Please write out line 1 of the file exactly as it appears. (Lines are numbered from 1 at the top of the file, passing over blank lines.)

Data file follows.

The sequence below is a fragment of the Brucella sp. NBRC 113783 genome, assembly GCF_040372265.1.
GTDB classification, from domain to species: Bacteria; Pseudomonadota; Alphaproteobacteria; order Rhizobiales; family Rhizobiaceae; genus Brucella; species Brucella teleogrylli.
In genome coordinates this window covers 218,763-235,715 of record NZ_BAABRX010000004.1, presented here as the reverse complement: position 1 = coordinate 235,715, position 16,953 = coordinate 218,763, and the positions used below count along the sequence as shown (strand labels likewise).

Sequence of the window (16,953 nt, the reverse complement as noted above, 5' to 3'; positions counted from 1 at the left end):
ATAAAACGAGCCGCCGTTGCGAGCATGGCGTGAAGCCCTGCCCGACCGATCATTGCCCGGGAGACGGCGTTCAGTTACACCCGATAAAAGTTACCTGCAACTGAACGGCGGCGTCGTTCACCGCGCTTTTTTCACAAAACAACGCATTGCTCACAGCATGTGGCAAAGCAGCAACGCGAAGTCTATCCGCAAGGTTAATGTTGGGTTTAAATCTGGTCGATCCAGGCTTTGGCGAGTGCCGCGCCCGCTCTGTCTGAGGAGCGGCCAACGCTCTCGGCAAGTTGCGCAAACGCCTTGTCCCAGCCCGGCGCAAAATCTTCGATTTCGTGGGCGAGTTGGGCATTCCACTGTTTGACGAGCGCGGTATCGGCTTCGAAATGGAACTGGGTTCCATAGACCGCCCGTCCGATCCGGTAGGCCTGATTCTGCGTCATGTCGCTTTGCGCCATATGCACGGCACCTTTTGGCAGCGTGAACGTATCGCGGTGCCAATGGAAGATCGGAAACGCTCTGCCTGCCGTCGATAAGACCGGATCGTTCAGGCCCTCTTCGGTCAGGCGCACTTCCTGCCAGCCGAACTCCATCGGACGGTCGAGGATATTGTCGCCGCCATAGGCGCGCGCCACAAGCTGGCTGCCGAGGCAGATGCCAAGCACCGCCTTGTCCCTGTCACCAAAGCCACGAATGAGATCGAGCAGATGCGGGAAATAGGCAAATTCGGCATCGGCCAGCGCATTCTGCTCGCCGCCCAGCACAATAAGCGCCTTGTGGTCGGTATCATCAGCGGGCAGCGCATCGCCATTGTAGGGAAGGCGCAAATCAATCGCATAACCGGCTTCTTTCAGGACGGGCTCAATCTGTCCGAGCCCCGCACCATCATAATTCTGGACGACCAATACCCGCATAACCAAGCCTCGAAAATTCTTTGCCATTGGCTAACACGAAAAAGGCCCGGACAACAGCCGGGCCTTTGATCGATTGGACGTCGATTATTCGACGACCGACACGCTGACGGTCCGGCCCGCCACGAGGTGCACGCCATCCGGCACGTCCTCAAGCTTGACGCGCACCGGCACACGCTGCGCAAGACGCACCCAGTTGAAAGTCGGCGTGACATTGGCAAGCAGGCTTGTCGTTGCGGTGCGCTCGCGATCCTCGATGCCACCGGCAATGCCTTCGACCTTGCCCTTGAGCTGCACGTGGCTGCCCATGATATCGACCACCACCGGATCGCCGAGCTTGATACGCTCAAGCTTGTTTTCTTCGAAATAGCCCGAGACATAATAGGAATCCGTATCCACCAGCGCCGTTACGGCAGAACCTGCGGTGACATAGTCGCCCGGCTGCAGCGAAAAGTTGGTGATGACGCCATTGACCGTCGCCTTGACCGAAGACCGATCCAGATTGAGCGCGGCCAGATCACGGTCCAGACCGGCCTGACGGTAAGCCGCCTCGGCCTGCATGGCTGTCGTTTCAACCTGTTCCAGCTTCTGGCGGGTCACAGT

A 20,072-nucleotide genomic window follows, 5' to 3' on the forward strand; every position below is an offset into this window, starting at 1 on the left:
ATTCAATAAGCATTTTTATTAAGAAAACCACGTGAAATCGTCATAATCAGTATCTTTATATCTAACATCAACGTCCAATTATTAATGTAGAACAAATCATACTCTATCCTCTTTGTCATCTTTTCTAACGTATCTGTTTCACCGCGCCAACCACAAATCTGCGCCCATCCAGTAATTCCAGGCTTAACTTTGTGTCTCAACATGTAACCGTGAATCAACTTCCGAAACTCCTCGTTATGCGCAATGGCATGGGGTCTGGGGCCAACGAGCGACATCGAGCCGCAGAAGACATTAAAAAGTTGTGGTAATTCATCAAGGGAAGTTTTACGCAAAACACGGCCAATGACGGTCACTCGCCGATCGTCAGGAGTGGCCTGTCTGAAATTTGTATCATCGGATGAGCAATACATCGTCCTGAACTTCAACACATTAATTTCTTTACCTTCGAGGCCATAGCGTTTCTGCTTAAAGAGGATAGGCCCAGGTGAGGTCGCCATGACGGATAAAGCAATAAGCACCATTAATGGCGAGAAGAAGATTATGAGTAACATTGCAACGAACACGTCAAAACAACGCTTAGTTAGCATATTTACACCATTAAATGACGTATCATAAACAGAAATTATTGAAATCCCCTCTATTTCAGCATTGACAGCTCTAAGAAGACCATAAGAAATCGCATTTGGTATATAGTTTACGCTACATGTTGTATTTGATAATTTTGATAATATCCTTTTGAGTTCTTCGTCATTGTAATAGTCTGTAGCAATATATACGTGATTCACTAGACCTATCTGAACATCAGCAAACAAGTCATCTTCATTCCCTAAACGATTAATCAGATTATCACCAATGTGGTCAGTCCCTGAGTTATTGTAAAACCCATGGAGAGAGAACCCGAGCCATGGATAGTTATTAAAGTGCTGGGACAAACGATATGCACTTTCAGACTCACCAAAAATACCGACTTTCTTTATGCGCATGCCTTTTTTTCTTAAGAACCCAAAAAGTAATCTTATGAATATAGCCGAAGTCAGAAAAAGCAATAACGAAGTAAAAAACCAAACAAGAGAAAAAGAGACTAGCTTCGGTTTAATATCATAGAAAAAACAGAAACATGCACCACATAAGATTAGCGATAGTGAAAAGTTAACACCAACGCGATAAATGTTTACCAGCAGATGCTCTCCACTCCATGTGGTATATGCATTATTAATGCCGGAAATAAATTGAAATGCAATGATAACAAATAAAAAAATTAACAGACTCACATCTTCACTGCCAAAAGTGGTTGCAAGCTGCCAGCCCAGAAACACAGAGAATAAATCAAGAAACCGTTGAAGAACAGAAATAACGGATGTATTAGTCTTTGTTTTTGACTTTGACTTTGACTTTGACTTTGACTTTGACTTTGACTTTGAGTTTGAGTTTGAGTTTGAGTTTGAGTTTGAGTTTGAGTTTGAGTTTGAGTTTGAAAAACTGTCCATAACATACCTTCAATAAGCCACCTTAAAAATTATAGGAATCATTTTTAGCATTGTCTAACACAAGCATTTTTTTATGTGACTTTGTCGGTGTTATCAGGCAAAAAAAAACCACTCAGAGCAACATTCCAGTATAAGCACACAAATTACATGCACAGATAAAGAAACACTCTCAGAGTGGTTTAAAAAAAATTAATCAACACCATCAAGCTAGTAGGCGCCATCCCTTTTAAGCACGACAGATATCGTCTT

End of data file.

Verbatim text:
The sequence below is a fragment of the Brucella sp. NBRC 113783 genome, assembly GCF_040372265.1.